Saturday, October 3, 2009

Struggling to Define Public History

This past summer I mentioned to my local historical resource review board that I was preparing to head to UWO to pursue my MA in public history. When asked the seemingly inevitable question “What exactly is public history?” I found myself at a loss to explain it. I remember mumbling something inarticulate about archives, museums and heritage sites, but it reinforced in me the notion that I was embarking on an educational experience I couldn’t readily explain.

I have recently read several articles attempting to define public history and its relationship to academic history and was relieved to discover I was not the only one struggling to establish a succinct and easily explainable definition of public history. Of the numerous definitions and explanations I came across, I would like to share those which, to me, seemed the most intellectually approachable.

Margaret Conrad, in her article “Public History and its Discontents or History in the Age of Wikipedia” Journal of the Canadian Historical Association 18,1 (2007): 1-26 defines public history as “applied heritage” and the “adaptation and application of the historian’s skills and outlook for the benefit of the public and private enterprises.” She also quotes from Debra DeRuyver, main editor for the Public History Resource Center, who lists the following as main elements of public history:
· “theories, methods, assumptions, and practices guiding identification, presentation, interpretation, and presentation of historical artifacts, texts, structures and landscapes in conjunction with and for the public;
· the interpretive process between the historian, the public and the object; and
· the belief that history and historical-cultural memory matter in day-to-day life.”

Rebecca Conrad in her article “Facepaint History in the Season of Introspection” (The Public Historian 25,4 (2003): 9-24) also mentions public historians’ acceptance, or even their embrace, of shared authority in interpretation. She goes on the explain that public historians do more than simply disseminate the knowledge of academic historians to the public, and that public historians do not work solely in museums, archives and historical sites. She contends that public historians distinguish themselves from academic historians not by where they practice history, but by how they practice it. Citing Donald Schön’s idea of “reflective practice”, Rebecca Conrad states that public history is practiced first through a foundation of historical knowledge and past experience. Using this foundation, public historians identify the problem (whatever it may be) and design an appropriate intervention, creating a scholarly defensible answer to a real world problem.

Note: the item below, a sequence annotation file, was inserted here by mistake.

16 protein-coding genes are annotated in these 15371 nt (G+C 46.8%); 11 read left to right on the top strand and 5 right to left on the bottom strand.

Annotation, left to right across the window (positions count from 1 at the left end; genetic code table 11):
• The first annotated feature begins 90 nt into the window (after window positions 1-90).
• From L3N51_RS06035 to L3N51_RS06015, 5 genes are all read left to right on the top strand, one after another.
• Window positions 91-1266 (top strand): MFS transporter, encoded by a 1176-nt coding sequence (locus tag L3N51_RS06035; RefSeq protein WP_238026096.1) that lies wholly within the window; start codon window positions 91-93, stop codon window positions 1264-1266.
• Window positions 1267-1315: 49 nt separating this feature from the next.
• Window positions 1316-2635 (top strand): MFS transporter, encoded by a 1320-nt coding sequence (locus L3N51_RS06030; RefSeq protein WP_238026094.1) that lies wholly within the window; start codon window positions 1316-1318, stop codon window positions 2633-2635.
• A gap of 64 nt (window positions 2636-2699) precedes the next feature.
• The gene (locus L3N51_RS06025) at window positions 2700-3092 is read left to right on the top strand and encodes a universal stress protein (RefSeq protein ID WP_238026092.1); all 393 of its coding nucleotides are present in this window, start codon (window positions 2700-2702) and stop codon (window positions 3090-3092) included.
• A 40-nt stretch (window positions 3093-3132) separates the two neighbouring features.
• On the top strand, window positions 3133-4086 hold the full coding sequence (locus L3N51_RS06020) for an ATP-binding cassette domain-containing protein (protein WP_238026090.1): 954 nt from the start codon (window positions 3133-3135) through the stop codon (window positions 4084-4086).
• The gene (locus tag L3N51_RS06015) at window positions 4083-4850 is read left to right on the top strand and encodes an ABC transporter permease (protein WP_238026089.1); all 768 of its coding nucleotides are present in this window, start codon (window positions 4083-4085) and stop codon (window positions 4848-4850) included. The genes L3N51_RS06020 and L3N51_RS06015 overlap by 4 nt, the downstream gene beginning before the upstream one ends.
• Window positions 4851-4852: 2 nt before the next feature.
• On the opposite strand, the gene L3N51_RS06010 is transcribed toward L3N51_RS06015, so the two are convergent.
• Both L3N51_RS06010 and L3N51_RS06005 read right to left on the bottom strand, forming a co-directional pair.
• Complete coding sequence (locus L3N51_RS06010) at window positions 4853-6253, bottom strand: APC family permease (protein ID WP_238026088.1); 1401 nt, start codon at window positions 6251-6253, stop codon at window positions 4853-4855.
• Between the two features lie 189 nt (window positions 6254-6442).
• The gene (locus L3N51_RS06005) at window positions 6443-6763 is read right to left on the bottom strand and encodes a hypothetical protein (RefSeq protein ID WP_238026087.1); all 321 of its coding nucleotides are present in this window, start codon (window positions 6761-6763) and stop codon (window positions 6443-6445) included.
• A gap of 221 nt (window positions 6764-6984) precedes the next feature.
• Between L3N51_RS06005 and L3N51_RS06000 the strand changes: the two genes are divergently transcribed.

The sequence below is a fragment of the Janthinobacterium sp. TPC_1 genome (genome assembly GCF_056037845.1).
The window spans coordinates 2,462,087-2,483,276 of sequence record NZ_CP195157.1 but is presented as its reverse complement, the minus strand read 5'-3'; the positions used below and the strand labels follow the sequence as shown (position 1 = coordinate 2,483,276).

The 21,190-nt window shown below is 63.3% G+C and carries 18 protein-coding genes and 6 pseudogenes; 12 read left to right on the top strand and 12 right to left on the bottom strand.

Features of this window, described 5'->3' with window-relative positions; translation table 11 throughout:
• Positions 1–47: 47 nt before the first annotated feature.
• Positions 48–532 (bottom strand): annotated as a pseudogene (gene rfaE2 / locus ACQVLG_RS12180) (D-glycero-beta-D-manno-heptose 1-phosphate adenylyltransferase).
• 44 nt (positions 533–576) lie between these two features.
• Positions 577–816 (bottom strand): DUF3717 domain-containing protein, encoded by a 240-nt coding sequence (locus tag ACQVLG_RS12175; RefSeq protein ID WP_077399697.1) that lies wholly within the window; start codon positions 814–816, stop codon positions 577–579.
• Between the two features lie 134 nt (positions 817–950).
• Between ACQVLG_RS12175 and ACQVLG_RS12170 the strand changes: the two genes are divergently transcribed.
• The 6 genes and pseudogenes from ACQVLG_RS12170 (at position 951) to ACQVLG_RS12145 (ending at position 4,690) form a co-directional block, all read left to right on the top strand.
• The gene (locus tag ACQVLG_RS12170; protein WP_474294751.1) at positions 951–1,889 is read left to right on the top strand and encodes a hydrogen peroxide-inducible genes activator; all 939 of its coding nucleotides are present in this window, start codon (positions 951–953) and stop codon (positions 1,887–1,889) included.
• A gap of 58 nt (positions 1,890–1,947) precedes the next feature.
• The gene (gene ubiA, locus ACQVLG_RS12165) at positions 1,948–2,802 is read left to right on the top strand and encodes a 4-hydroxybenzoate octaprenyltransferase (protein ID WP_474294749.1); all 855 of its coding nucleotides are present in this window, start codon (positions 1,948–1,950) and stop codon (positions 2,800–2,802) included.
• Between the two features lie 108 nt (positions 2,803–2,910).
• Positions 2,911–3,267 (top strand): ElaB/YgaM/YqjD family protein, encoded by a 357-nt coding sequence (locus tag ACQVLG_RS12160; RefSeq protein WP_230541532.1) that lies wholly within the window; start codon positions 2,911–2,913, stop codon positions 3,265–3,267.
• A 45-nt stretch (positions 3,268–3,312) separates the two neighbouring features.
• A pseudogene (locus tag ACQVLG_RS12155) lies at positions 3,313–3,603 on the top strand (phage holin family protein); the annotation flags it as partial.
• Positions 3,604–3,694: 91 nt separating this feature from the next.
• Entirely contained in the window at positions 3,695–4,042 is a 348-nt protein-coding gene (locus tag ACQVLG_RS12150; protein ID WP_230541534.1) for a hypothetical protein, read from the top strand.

Based loosely on my own experiences, an example of this might be the case of a rural fire department (not to disparage rural fire departments) who want to burn down an old schoolhouse to allow them to practice fire-fighting, but the local historical association is up in arms about the potential loss, and a county meeting is held to debate the issue. A public historian is invited to mediate between the two sides, and to develop an answer to what to do with the building. Like an academic historian, the first job of the public historian would be to steep themselves in the history of the area and the particular site. This would also be an opportune time to speak with the community and discover why they value the site – its history and significance from the public’s perspective. From this base knowledge, the public historian could explain what would be lost should the building be destroyed, and, based on their prior experiences with similar projects, what might be gained should the building be saved and rehabilitated.

After my first, albeit brief, foray into the world of public history, were I asked again by the review board, just what is public history, I would have a vastly different response, and while I know it would not be perfect, it might go something like this:
“In many ways public history is similar to academic history, in that both disciplines research, write and publish on historical topics. However, public history is different because it includes working with the public with non-traditional resources such as material culture and oral history, to identify, interpret and present their past in a way that is both meaningful to them and academically defensible.”

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